So what  does this new document solve? What is it meant to do, and what does this mean for the world’s non-Christians? First, while this document may be a historic moment of consensus and agreement, it is toothless in regards to enforcement. As I reported back in 2007, no church or missionary group will be forced to accede to this new code of conduct. The document takes pains to stress that these are “recommendations,” that will “encourage” churches to “reflect” on their “current practices.” It certainly “does not intend to be a theological statement on mission.” In short, these are more what you’d call guidelines than actual rules. That said, for those Christian missionaries who do plan to take this new historical document seriously, and base their conduct on it, what will it change? The core shift in thinking seems to be in fighting “arrogance, condescension and disparagement” among Christian missionaries toward non-Christian faiths and building a new ethos of mutual respect and cooperation between Christians and non-Christians.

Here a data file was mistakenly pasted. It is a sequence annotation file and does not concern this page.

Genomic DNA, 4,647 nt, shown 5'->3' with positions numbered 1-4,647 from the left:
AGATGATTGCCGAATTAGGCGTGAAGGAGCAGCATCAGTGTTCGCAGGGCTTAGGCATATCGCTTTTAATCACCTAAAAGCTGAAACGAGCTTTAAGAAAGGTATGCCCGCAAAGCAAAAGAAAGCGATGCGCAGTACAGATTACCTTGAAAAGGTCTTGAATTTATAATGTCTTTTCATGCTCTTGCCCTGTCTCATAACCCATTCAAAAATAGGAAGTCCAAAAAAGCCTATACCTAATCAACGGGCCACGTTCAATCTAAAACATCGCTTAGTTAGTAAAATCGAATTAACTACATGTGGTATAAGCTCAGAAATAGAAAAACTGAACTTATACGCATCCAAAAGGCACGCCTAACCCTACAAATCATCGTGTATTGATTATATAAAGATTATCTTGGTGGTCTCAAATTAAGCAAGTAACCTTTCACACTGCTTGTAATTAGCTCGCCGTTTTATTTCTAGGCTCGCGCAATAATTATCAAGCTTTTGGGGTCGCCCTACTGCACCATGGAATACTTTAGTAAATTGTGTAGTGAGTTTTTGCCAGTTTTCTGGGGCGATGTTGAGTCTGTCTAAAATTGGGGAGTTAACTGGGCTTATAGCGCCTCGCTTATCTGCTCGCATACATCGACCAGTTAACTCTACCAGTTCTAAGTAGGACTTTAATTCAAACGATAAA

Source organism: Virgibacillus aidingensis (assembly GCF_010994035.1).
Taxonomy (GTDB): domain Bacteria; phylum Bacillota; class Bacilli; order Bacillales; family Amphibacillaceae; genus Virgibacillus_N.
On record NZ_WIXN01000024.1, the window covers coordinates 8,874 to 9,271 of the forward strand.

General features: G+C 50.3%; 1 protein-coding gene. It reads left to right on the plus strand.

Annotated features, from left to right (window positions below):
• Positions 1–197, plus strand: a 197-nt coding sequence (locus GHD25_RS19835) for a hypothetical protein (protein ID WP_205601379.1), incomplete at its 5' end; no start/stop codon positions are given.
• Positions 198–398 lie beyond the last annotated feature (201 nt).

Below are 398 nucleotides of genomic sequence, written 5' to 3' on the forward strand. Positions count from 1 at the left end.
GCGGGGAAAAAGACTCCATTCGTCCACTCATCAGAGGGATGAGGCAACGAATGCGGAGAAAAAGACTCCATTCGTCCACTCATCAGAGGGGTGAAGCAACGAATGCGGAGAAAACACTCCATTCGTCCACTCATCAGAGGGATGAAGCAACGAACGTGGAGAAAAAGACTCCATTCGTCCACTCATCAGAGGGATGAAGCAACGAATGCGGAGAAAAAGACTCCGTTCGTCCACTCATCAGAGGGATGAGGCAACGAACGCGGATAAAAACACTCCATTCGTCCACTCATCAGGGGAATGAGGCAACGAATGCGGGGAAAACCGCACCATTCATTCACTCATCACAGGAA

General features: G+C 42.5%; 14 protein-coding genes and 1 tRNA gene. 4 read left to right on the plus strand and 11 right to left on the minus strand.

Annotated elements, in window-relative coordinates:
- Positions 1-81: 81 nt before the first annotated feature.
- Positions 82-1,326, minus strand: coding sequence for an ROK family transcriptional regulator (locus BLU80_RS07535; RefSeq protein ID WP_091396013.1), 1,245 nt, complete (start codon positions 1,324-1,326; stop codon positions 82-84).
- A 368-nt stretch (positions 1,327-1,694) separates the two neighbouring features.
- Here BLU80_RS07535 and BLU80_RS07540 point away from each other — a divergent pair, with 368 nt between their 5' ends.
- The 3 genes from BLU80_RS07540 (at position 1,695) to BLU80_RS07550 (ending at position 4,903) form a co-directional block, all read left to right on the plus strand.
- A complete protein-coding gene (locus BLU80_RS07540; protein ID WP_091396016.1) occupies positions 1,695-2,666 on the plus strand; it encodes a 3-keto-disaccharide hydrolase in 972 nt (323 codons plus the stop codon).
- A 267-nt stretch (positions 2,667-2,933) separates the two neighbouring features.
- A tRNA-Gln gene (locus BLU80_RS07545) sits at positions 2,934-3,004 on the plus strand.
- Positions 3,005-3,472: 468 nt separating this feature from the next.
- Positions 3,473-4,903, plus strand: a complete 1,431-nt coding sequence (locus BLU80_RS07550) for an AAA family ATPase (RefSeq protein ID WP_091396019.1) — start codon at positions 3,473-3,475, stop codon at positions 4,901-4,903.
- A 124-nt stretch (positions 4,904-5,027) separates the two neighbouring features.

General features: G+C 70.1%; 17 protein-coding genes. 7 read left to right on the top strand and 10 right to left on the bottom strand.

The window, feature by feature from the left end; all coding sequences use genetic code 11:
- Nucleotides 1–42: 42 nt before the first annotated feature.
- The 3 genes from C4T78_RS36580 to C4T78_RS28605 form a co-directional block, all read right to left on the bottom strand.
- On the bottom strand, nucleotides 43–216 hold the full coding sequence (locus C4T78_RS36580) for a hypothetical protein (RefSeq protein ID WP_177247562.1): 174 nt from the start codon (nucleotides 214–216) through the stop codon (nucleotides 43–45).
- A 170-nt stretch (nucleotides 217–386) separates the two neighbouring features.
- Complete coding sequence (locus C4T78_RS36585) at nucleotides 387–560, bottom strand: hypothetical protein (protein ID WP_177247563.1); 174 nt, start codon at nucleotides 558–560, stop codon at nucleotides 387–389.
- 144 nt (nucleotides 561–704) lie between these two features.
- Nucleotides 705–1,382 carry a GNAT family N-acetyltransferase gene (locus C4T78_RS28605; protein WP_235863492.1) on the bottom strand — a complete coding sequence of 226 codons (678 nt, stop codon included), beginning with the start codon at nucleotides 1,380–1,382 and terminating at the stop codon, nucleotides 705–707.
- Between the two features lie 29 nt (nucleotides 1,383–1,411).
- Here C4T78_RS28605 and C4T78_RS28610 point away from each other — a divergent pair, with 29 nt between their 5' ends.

“Christians are called to reject all forms of violence, even psychological or social, including the abuse of power in their witness. They also reject violence, unjust discrimination or repression by any religious or secular authority, including the violation or destruction of places of worship, sacred symbols or texts. […]  Any comment or critical approach should be made in a spirit of mutual respect, making sure not to bear false witness concerning other religions. […]  Christians should avoid misrepresenting the beliefs and practices of people of different religions.

In addition, the document endorses providing “sufficient time for adequate reflection and preparation” in regards to conversions.  Frowning on quickie conversions and urging Christians to “refrain from offering all forms of allurements.” All of which is encouraging on its face, though the document also has a political purpose, to help missionaries lobby against anti-conversion laws in places like India.

“WEA Secretary General Geoff Tunnicliffe said the code, entitled “Christian Witness in a Multi-Religious World,” would be “a great resource” for Christians lobbying against anti-conversion laws passed in countries such as India.”